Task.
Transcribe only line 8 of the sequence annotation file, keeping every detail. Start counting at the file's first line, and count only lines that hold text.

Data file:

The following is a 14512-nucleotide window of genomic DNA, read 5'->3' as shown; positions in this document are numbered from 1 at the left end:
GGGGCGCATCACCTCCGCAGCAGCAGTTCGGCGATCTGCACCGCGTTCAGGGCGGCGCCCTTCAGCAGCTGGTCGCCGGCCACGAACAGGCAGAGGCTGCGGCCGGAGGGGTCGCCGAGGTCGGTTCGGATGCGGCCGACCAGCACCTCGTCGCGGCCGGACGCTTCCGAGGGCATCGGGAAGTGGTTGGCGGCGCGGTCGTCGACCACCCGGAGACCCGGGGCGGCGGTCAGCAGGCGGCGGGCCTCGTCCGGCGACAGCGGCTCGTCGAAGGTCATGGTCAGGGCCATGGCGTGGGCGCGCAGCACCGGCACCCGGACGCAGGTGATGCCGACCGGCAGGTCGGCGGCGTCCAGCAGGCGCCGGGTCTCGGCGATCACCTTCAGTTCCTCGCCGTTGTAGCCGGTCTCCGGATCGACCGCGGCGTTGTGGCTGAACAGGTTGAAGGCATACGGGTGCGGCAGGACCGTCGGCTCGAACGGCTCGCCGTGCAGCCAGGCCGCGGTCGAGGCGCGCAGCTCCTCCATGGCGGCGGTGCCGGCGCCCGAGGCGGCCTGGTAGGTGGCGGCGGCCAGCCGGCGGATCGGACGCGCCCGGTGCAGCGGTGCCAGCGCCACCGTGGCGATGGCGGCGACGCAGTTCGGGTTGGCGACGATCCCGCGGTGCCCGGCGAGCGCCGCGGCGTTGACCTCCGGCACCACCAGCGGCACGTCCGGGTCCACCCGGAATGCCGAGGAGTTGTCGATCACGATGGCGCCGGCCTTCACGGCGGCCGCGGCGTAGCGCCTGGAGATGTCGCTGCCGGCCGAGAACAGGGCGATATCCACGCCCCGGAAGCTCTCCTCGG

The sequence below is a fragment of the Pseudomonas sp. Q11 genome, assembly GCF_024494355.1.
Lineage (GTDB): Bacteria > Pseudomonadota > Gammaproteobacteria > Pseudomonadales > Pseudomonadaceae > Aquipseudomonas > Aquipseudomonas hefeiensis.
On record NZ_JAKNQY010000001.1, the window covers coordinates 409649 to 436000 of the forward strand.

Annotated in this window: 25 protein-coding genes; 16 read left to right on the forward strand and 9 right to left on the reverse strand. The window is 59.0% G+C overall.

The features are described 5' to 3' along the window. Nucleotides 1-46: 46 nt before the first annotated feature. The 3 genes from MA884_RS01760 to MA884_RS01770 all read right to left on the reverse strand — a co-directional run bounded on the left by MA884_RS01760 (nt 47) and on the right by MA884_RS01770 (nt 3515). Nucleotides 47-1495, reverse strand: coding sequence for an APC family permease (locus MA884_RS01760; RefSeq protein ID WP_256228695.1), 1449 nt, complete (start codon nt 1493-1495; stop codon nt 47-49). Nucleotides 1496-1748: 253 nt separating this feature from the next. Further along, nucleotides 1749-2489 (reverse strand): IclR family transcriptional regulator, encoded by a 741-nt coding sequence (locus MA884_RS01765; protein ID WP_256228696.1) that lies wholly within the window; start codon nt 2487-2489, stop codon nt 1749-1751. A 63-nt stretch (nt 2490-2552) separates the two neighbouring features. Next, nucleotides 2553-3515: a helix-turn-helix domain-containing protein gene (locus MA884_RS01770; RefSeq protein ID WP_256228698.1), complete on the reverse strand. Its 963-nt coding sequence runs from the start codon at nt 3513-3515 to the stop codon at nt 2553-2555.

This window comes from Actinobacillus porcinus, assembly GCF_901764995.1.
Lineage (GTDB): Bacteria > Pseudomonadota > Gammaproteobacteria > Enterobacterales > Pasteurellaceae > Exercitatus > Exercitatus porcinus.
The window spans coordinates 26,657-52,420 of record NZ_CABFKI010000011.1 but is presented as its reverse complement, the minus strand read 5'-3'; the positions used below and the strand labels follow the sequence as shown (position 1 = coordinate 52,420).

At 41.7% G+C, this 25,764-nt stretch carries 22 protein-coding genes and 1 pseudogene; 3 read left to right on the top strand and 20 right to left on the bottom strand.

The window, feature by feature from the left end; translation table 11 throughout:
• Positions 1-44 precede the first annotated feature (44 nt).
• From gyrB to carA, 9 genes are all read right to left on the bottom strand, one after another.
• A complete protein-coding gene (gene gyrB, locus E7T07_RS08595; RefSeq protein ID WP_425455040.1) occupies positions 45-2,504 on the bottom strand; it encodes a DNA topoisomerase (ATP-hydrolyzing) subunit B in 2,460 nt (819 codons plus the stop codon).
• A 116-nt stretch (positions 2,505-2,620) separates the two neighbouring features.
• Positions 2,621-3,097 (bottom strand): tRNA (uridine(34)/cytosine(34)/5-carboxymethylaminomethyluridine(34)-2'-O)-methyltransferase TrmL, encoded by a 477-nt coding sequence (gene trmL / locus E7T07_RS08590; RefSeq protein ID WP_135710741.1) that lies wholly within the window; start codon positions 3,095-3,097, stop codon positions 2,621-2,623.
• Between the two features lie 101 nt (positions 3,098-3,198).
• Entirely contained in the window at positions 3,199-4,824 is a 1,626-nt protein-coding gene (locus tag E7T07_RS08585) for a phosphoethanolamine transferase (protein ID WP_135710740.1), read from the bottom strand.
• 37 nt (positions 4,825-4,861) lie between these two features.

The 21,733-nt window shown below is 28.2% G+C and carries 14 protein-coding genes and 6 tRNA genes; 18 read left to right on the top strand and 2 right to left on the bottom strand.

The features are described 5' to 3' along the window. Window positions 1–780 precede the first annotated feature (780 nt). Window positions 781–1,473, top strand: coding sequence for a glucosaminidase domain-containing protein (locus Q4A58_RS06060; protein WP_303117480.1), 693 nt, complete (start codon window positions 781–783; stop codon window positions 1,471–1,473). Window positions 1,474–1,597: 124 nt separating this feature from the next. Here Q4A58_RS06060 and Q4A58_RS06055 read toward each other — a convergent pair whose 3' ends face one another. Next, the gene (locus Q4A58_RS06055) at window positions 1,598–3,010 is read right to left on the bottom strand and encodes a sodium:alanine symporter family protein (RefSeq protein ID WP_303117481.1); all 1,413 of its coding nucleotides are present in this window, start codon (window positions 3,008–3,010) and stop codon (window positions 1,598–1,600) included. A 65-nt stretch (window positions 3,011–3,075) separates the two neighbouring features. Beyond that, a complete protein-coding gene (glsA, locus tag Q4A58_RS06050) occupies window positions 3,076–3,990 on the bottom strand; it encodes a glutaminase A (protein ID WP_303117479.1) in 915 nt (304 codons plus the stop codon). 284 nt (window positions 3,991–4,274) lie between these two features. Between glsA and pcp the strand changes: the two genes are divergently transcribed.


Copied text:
This window comes from Actinobacillus porcinus, assembly GCF_901764995.1.